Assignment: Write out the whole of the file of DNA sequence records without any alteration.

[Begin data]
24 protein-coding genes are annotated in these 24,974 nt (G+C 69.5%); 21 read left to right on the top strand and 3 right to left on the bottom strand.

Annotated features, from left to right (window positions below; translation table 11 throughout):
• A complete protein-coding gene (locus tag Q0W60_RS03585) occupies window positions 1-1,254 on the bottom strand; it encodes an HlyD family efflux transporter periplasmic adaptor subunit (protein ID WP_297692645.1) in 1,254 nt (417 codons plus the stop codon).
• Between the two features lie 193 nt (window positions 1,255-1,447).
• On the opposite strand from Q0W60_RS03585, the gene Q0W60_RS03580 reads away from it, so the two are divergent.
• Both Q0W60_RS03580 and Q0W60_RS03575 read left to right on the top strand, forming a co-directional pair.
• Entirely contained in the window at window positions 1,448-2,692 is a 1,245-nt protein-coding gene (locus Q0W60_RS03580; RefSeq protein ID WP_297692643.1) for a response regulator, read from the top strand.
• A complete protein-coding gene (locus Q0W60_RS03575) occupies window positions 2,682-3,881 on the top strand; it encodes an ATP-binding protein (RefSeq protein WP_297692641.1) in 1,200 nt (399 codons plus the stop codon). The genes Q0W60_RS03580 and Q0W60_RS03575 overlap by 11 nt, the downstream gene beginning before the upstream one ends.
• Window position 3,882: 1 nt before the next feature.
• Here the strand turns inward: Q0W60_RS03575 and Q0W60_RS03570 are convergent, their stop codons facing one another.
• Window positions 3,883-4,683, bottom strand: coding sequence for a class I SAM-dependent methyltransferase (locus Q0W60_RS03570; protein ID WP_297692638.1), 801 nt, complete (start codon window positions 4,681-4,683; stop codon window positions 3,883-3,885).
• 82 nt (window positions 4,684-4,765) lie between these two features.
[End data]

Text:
24 protein-coding genes are annotated in these 24,974 nt (G+C 69.5%); 21 read left to right on the top strand and 3 right to left on the bottom strand.

Annotated features, from left to right (window positions below; translation table 11 throughout):
• A complete protein-coding gene (locus tag Q0W60_RS03585) occupies window positions 1-1,254 on the bottom strand; it encodes an HlyD family efflux transporter periplasmic adaptor subunit (protein ID WP_297692645.1) in 1,254 nt (417 codons plus the stop codon).
• Between the two features lie 193 nt (window positions 1,255-1,447).
• On the opposite strand from Q0W60_RS03585, the gene Q0W60_RS03580 reads away from it, so the two are divergent.
• Both Q0W60_RS03580 and Q0W60_RS03575 read left to right on the top strand, forming a co-directional pair.
• Entirely contained in the window at window positions 1,448-2,692 is a 1,245-nt protein-coding gene (locus Q0W60_RS03580; RefSeq protein ID WP_297692643.1) for a response regulator, read from the top strand.
• A complete protein-coding gene (locus Q0W60_RS03575) occupies window positions 2,682-3,881 on the top strand; it encodes an ATP-binding protein (RefSeq protein WP_297692641.1) in 1,200 nt (399 codons plus the stop codon). The genes Q0W60_RS03580 and Q0W60_RS03575 overlap by 11 nt, the downstream gene beginning before the upstream one ends.
• Window position 3,882: 1 nt before the next feature.
• Here the strand turns inward: Q0W60_RS03575 and Q0W60_RS03570 are convergent, their stop codons facing one another.
• Window positions 3,883-4,683, bottom strand: coding sequence for a class I SAM-dependent methyltransferase (locus Q0W60_RS03570; protein ID WP_297692638.1), 801 nt, complete (start codon window positions 4,681-4,683; stop codon window positions 3,883-3,885).
• 82 nt (window positions 4,684-4,765) lie between these two features.